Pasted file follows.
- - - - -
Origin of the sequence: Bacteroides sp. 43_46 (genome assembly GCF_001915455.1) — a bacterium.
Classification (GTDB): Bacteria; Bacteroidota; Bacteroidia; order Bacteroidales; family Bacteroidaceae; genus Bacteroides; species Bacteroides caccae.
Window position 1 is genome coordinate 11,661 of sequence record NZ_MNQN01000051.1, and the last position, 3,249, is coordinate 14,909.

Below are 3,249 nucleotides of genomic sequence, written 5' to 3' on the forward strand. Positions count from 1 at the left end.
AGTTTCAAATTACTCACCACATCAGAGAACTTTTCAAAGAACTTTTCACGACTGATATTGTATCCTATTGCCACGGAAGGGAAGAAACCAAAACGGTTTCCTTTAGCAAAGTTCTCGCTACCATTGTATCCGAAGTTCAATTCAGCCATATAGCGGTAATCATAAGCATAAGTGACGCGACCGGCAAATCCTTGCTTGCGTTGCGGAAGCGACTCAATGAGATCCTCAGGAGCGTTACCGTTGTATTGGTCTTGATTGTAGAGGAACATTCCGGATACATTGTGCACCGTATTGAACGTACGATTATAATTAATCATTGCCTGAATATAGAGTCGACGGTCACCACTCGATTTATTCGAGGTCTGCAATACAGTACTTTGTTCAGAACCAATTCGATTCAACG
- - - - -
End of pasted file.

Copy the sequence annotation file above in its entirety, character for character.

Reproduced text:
Origin of the sequence: Bacteroides sp. 43_46 (genome assembly GCF_001915455.1) — a bacterium.
Classification (GTDB): Bacteria; Bacteroidota; Bacteroidia; order Bacteroidales; family Bacteroidaceae; genus Bacteroides; species Bacteroides caccae.
Window position 1 is genome coordinate 11,661 of sequence record NZ_MNQN01000051.1, and the last position, 3,249, is coordinate 14,909.

Below are 3,249 nucleotides of genomic sequence, written 5' to 3' on the forward strand. Positions count from 1 at the left end.
AGTTTCAAATTACTCACCACATCAGAGAACTTTTCAAAGAACTTTTCACGACTGATATTGTATCCTATTGCCACGGAAGGGAAGAAACCAAAACGGTTTCCTTTAGCAAAGTTCTCGCTACCATTGTATCCGAAGTTCAATTCAGCCATATAGCGGTAATCATAAGCATAAGTGACGCGACCGGCAAATCCTTGCTTGCGTTGCGGAAGCGACTCAATGAGATCCTCAGGAGCGTTACCGTTGTATTGGTCTTGATTGTAGAGGAACATTCCGGATACATTGTGCACCGTATTGAACGTACGATTATAATTAATCATTGCCTGAATATAGAGTCGACGGTCACCACTCGATTTATTCGAGGTCTGCAATACAGTACTTTGTTCAGAACCAATTCGATTCAACG